H.B. Lozito: Minutes reflect little communication between police and community

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As a former member of the Citizen Police Communication Committee (CPCC) from 2011-2013, I have been interested in learning what the Committee has been up to recently. I have been involved in an online conversation with Select Board member Tim Wessel and many community members, as conversations about policing's role in community health and safety have been happening, locally and nationally.

Tim recently put out some information he gained directly from Brattleboro Police Department Chief Mike Fitzgerald, which sparked my desire to look back at recent CPCC meeting notes and agendas to see if reality aligned with the information being presented. On June 12, 2020, when I went to the CPCC website on the town of Brattleboro page, clicked through to 2020 Minutes & Agendas, I discovered that the CPCC has met possibly one time this year. On the website, it indicates that they canceled both the scheduled January and February 1 meetings; did not schedule March, April, or May meetings; and canceled the June 1 scheduled meeting. There is an agenda posted for a June 22 meeting but not yet any accompanying notes.

OK, this has been a strange year! What did the CPCC do, according to the public minutes, in 2019?

The information Tim recently shared from Chief Fitzgerald says, "[a] member from the PD attends every meeting as a representative of the department and to be available for any questions or clarification." Again, on June 12, 2020, when I downloaded and read through the 2019 minutes, I found that according to the website, there were eight meetings held in 2019 (two canceled meetings in January and April; none scheduled in May or December). And that according to the minutes, only three of those had a member from BPD present (twice Captain Mark Carignan, once Chief Fitzgerald).

In Tim's recent OpEd ("Brattleboro police are here to protect and serve," June 10), he said "To BPD's credit, the CPCC has not received many complaints in the last few years." Of the eight meetings that were held in 2019, six mentioned complaints. Those meetings were in March, June, August, September, October, and November, 2019. At the November 25, 2019 meeting, a person wanted to bring a complaint forward, was present in-person at the meeting during the public participation portion and was told the CPCC meeting was not the place to bring their complaint but that they should talk directly to the chief (who was also listed as being in attendance at this meeting). If the primary stated purpose of the Committee is to "facilitate mutually respectful communication between citizens and the Brattleboro Police Department ..." but when a community member brings a complaint to the Committee, is turned away, what function are they actually serving?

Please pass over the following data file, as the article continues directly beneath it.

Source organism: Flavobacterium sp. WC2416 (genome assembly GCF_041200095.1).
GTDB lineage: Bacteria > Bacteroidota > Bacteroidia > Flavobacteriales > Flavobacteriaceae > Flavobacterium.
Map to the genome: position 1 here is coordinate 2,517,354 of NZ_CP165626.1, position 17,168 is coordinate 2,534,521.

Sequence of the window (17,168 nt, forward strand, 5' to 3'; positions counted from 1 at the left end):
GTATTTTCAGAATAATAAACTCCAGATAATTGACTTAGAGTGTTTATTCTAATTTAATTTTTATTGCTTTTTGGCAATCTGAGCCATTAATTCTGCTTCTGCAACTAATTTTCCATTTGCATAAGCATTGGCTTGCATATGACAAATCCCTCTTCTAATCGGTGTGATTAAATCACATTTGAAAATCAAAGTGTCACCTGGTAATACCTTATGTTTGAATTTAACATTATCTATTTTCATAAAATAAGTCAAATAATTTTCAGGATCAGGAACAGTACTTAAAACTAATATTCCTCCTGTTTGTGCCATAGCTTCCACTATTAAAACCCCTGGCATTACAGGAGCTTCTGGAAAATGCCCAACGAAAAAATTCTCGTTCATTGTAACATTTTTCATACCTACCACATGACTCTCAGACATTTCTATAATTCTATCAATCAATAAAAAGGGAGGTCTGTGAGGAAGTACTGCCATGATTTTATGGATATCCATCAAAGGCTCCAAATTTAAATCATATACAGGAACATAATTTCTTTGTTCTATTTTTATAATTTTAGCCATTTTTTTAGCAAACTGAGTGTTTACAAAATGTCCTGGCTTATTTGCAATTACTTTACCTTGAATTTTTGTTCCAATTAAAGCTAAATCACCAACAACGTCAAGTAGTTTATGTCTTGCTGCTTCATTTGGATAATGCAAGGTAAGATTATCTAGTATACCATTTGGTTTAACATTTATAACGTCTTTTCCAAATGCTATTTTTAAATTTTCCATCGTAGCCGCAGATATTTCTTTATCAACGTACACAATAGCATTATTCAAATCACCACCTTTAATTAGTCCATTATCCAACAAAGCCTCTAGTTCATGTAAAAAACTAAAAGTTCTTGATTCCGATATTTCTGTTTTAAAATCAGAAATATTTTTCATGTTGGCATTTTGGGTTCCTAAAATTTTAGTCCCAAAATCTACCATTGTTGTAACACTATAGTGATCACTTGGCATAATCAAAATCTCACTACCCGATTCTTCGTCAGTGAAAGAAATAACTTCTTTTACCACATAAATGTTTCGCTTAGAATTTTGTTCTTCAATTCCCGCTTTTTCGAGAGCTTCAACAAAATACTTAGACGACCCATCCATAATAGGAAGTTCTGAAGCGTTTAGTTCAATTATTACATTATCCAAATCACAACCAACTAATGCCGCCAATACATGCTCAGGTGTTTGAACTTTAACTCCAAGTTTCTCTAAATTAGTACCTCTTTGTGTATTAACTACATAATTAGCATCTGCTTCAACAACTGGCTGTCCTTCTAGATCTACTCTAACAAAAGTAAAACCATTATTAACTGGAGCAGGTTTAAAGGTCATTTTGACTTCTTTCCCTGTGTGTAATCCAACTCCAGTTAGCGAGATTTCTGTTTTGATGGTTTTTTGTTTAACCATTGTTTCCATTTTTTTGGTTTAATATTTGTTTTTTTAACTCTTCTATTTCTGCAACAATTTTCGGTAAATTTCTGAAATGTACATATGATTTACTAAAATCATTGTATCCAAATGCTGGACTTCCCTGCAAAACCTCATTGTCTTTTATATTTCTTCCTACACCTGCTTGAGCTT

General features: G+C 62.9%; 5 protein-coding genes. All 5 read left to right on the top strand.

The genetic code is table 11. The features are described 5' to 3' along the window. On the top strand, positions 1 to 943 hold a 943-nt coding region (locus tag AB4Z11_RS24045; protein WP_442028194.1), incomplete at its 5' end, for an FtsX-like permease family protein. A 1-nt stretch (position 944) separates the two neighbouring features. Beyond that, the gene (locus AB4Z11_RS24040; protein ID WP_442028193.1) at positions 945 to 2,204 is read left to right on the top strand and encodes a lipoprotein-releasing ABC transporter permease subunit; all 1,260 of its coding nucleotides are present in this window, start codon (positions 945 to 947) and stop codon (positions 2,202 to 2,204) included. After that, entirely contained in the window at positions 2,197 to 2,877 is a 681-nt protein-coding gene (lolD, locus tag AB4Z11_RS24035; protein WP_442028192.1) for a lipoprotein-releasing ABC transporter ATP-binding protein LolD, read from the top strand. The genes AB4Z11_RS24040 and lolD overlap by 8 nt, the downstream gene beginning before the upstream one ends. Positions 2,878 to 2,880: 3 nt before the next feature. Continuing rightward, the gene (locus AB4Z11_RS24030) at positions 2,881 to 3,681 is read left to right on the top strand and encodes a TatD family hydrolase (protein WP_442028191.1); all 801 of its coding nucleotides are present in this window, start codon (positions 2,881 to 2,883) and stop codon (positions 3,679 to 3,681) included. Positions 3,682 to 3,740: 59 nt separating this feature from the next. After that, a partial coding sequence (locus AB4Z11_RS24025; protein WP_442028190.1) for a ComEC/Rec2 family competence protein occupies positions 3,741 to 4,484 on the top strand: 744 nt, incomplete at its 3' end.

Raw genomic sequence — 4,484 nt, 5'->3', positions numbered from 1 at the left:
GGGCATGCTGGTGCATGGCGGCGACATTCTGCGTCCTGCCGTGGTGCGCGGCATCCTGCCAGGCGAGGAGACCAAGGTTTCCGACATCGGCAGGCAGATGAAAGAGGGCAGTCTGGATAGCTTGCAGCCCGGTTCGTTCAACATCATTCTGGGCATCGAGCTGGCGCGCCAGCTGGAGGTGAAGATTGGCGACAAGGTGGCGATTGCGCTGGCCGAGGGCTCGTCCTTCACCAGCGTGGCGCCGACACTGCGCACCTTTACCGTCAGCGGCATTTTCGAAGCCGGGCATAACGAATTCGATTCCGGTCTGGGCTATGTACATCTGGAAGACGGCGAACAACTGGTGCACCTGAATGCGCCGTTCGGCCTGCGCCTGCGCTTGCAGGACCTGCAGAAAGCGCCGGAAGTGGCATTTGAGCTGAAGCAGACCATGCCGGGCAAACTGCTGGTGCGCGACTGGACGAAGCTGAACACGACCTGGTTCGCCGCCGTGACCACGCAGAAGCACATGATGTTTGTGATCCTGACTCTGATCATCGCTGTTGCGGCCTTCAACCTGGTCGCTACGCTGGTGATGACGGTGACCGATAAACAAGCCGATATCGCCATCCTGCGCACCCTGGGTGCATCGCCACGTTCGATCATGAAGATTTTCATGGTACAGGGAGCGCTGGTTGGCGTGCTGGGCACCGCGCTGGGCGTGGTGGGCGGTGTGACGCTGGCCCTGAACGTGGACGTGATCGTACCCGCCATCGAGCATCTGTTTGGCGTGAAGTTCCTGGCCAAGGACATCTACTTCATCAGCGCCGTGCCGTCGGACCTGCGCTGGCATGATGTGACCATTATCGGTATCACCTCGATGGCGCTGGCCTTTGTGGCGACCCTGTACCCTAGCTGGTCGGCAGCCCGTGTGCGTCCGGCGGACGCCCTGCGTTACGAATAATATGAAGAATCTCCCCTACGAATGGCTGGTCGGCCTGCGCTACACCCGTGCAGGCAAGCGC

There does seem to be some discrepancy among statistics here. My guess (based on my experience as a CPCC member) is that Tim is referring to officially lodged complaints. My understanding is that a complaint only is counted as part of official totals, if a form is filled out by the complainant and filed directly with the police, although I'm not sure at what point a complaint is counted in Tim's estimation here of "not many." My read-through of the 2019 minutes show three instances (September, October, and November, 2019) where the minutes reflect "none," in the "Compliments & Complaints" section of the minutes although just above in the public participation section, members of the public are sharing complaints about BPD.

Again, if we want a group of non-police community members to provide accountability for our police department, we should have that. That purpose is not currently being served by the CPCC. Additionally, the explanations of how the group is intended to function, including directly from the chief, are far from the reality illustrated by the group's own minutes.

H.B. Lozito writes from Brattleboro. The opinions expressed by columnists do not necessarily reflect the views of the Brattleboro Reformer.



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